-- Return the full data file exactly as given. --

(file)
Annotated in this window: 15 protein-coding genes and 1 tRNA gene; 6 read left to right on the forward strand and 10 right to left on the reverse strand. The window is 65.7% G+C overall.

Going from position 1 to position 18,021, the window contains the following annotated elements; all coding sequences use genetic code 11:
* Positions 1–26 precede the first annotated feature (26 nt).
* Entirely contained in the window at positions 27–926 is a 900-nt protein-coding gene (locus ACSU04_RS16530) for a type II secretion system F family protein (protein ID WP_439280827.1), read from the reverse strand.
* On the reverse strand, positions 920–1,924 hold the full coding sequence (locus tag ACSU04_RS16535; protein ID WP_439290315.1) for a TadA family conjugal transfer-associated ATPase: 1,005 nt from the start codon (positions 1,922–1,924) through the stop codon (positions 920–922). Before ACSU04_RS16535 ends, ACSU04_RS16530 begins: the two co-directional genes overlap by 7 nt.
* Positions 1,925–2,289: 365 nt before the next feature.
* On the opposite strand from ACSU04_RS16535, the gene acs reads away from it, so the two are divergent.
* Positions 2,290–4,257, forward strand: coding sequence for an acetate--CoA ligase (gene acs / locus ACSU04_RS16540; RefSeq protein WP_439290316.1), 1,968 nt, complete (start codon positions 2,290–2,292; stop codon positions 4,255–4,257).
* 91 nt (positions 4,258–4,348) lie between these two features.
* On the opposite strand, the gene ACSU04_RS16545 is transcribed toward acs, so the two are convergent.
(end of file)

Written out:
Annotated in this window: 15 protein-coding genes and 1 tRNA gene; 6 read left to right on the forward strand and 10 right to left on the reverse strand. The window is 65.7% G+C overall.

Going from position 1 to position 18,021, the window contains the following annotated elements; all coding sequences use genetic code 11:
* Positions 1–26 precede the first annotated feature (26 nt).
* Entirely contained in the window at positions 27–926 is a 900-nt protein-coding gene (locus ACSU04_RS16530) for a type II secretion system F family protein (protein ID WP_439280827.1), read from the reverse strand.
* On the reverse strand, positions 920–1,924 hold the full coding sequence (locus tag ACSU04_RS16535; protein ID WP_439290315.1) for a TadA family conjugal transfer-associated ATPase: 1,005 nt from the start codon (positions 1,922–1,924) through the stop codon (positions 920–922). Before ACSU04_RS16535 ends, ACSU04_RS16530 begins: the two co-directional genes overlap by 7 nt.
* Positions 1,925–2,289: 365 nt before the next feature.
* On the opposite strand from ACSU04_RS16535, the gene acs reads away from it, so the two are divergent.
* Positions 2,290–4,257, forward strand: coding sequence for an acetate--CoA ligase (gene acs / locus ACSU04_RS16540; RefSeq protein WP_439290316.1), 1,968 nt, complete (start codon positions 2,290–2,292; stop codon positions 4,255–4,257).
* 91 nt (positions 4,258–4,348) lie between these two features.
* On the opposite strand, the gene ACSU04_RS16545 is transcribed toward acs, so the two are convergent.